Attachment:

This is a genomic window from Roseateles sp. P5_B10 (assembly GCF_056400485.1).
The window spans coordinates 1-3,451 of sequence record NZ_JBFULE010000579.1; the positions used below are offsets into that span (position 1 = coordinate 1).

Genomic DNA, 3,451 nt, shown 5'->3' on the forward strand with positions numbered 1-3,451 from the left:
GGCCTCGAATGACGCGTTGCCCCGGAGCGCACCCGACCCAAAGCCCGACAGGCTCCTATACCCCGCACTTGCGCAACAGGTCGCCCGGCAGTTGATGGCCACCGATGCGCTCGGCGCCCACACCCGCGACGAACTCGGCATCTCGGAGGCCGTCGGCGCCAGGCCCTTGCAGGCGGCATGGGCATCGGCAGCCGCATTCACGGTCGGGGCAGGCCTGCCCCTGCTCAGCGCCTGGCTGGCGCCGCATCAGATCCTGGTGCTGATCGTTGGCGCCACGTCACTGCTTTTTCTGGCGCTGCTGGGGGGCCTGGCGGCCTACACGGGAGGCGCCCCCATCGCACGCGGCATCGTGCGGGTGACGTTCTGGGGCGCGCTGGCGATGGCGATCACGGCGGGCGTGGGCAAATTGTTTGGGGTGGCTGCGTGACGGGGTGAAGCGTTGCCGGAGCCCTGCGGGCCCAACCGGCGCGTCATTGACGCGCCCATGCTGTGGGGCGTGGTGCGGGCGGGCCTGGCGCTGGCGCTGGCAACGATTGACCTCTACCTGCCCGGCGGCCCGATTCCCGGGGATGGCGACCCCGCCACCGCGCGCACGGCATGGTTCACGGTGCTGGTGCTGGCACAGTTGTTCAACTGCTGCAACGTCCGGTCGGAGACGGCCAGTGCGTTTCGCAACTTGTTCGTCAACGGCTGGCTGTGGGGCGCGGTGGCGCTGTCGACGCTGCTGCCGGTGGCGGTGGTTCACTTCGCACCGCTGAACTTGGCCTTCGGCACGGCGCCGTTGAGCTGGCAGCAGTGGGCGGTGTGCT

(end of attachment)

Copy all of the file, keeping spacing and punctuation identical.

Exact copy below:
This is a genomic window from Roseateles sp. P5_B10 (assembly GCF_056400485.1).
The window spans coordinates 1-3,451 of sequence record NZ_JBFULE010000579.1; the positions used below are offsets into that span (position 1 = coordinate 1).

Genomic DNA, 3,451 nt, shown 5'->3' on the forward strand with positions numbered 1-3,451 from the left:
GGCCTCGAATGACGCGTTGCCCCGGAGCGCACCCGACCCAAAGCCCGACAGGCTCCTATACCCCGCACTTGCGCAACAGGTCGCCCGGCAGTTGATGGCCACCGATGCGCTCGGCGCCCACACCCGCGACGAACTCGGCATCTCGGAGGCCGTCGGCGCCAGGCCCTTGCAGGCGGCATGGGCATCGGCAGCCGCATTCACGGTCGGGGCAGGCCTGCCCCTGCTCAGCGCCTGGCTGGCGCCGCATCAGATCCTGGTGCTGATCGTTGGCGCCACGTCACTGCTTTTTCTGGCGCTGCTGGGGGGCCTGGCGGCCTACACGGGAGGCGCCCCCATCGCACGCGGCATCGTGCGGGTGACGTTCTGGGGCGCGCTGGCGATGGCGATCACGGCGGGCGTGGGCAAATTGTTTGGGGTGGCTGCGTGACGGGGTGAAGCGTTGCCGGAGCCCTGCGGGCCCAACCGGCGCGTCATTGACGCGCCCATGCTGTGGGGCGTGGTGCGGGCGGGCCTGGCGCTGGCGCTGGCAACGATTGACCTCTACCTGCCCGGCGGCCCGATTCCCGGGGATGGCGACCCCGCCACCGCGCGCACGGCATGGTTCACGGTGCTGGTGCTGGCACAGTTGTTCAACTGCTGCAACGTCCGGTCGGAGACGGCCAGTGCGTTTCGCAACTTGTTCGTCAACGGCTGGCTGTGGGGCGCGGTGGCGCTGTCGACGCTGCTGCCGGTGGCGGTGGTTCACTTCGCACCGCTGAACTTGGCCTTCGGCACGGCGCCGTTGAGCTGGCAGCAGTGGGCGGTGTGCT